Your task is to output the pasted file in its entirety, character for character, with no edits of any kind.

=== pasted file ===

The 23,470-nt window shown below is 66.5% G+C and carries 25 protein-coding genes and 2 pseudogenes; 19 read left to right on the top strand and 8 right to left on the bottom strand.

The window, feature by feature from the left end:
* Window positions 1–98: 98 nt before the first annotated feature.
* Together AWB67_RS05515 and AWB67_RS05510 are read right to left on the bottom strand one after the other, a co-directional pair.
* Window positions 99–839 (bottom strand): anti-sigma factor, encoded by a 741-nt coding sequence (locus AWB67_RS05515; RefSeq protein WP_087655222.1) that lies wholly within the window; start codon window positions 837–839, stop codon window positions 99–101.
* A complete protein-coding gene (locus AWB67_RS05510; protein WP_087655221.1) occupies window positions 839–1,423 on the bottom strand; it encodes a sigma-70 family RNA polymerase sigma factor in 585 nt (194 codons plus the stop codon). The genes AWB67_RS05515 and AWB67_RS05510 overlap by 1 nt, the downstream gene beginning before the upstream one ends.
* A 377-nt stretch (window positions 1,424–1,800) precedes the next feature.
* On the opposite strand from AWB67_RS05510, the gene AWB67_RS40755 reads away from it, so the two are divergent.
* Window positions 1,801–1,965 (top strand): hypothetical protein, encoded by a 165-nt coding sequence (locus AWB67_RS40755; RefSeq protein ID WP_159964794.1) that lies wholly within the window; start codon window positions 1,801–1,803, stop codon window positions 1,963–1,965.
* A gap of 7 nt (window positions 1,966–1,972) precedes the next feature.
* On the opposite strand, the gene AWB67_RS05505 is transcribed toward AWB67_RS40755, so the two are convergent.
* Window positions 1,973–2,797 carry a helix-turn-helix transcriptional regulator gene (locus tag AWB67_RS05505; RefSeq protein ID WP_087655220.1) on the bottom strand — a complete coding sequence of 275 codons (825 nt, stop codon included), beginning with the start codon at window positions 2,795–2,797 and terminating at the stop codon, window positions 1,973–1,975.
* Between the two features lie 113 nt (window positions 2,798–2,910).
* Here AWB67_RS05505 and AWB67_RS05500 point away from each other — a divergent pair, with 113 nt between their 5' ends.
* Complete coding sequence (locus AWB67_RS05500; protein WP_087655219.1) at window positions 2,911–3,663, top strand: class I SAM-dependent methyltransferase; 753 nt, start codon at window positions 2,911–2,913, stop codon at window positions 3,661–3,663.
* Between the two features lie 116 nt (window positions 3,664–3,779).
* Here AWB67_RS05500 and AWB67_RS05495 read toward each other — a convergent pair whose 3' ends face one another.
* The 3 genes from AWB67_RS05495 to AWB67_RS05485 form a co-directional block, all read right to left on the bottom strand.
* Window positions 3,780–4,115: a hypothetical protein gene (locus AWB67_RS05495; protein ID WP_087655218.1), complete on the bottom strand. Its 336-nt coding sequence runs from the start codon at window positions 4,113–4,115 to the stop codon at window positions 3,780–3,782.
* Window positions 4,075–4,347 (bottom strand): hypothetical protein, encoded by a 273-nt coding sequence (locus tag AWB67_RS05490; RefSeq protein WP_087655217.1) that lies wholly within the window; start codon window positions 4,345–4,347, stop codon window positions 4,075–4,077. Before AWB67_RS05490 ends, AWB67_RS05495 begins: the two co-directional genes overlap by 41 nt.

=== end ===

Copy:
The 23,470-nt window shown below is 66.5% G+C and carries 25 protein-coding genes and 2 pseudogenes; 19 read left to right on the top strand and 8 right to left on the bottom strand.

The window, feature by feature from the left end:
* Window positions 1–98: 98 nt before the first annotated feature.
* Together AWB67_RS05515 and AWB67_RS05510 are read right to left on the bottom strand one after the other, a co-directional pair.
* Window positions 99–839 (bottom strand): anti-sigma factor, encoded by a 741-nt coding sequence (locus AWB67_RS05515; RefSeq protein WP_087655222.1) that lies wholly within the window; start codon window positions 837–839, stop codon window positions 99–101.
* A complete protein-coding gene (locus AWB67_RS05510; protein WP_087655221.1) occupies window positions 839–1,423 on the bottom strand; it encodes a sigma-70 family RNA polymerase sigma factor in 585 nt (194 codons plus the stop codon). The genes AWB67_RS05515 and AWB67_RS05510 overlap by 1 nt, the downstream gene beginning before the upstream one ends.
* A 377-nt stretch (window positions 1,424–1,800) precedes the next feature.
* On the opposite strand from AWB67_RS05510, the gene AWB67_RS40755 reads away from it, so the two are divergent.
* Window positions 1,801–1,965 (top strand): hypothetical protein, encoded by a 165-nt coding sequence (locus AWB67_RS40755; RefSeq protein ID WP_159964794.1) that lies wholly within the window; start codon window positions 1,801–1,803, stop codon window positions 1,963–1,965.
* A gap of 7 nt (window positions 1,966–1,972) precedes the next feature.
* On the opposite strand, the gene AWB67_RS05505 is transcribed toward AWB67_RS40755, so the two are convergent.
* Window positions 1,973–2,797 carry a helix-turn-helix transcriptional regulator gene (locus tag AWB67_RS05505; RefSeq protein ID WP_087655220.1) on the bottom strand — a complete coding sequence of 275 codons (825 nt, stop codon included), beginning with the start codon at window positions 2,795–2,797 and terminating at the stop codon, window positions 1,973–1,975.
* Between the two features lie 113 nt (window positions 2,798–2,910).
* Here AWB67_RS05505 and AWB67_RS05500 point away from each other — a divergent pair, with 113 nt between their 5' ends.
* Complete coding sequence (locus AWB67_RS05500; protein WP_087655219.1) at window positions 2,911–3,663, top strand: class I SAM-dependent methyltransferase; 753 nt, start codon at window positions 2,911–2,913, stop codon at window positions 3,661–3,663.
* Between the two features lie 116 nt (window positions 3,664–3,779).
* Here AWB67_RS05500 and AWB67_RS05495 read toward each other — a convergent pair whose 3' ends face one another.
* The 3 genes from AWB67_RS05495 to AWB67_RS05485 form a co-directional block, all read right to left on the bottom strand.
* Window positions 3,780–4,115: a hypothetical protein gene (locus AWB67_RS05495; protein ID WP_087655218.1), complete on the bottom strand. Its 336-nt coding sequence runs from the start codon at window positions 4,113–4,115 to the stop codon at window positions 3,780–3,782.
* Window positions 4,075–4,347 (bottom strand): hypothetical protein, encoded by a 273-nt coding sequence (locus tag AWB67_RS05490; RefSeq protein WP_087655217.1) that lies wholly within the window; start codon window positions 4,345–4,347, stop codon window positions 4,075–4,077. Before AWB67_RS05490 ends, AWB67_RS05495 begins: the two co-directional genes overlap by 41 nt.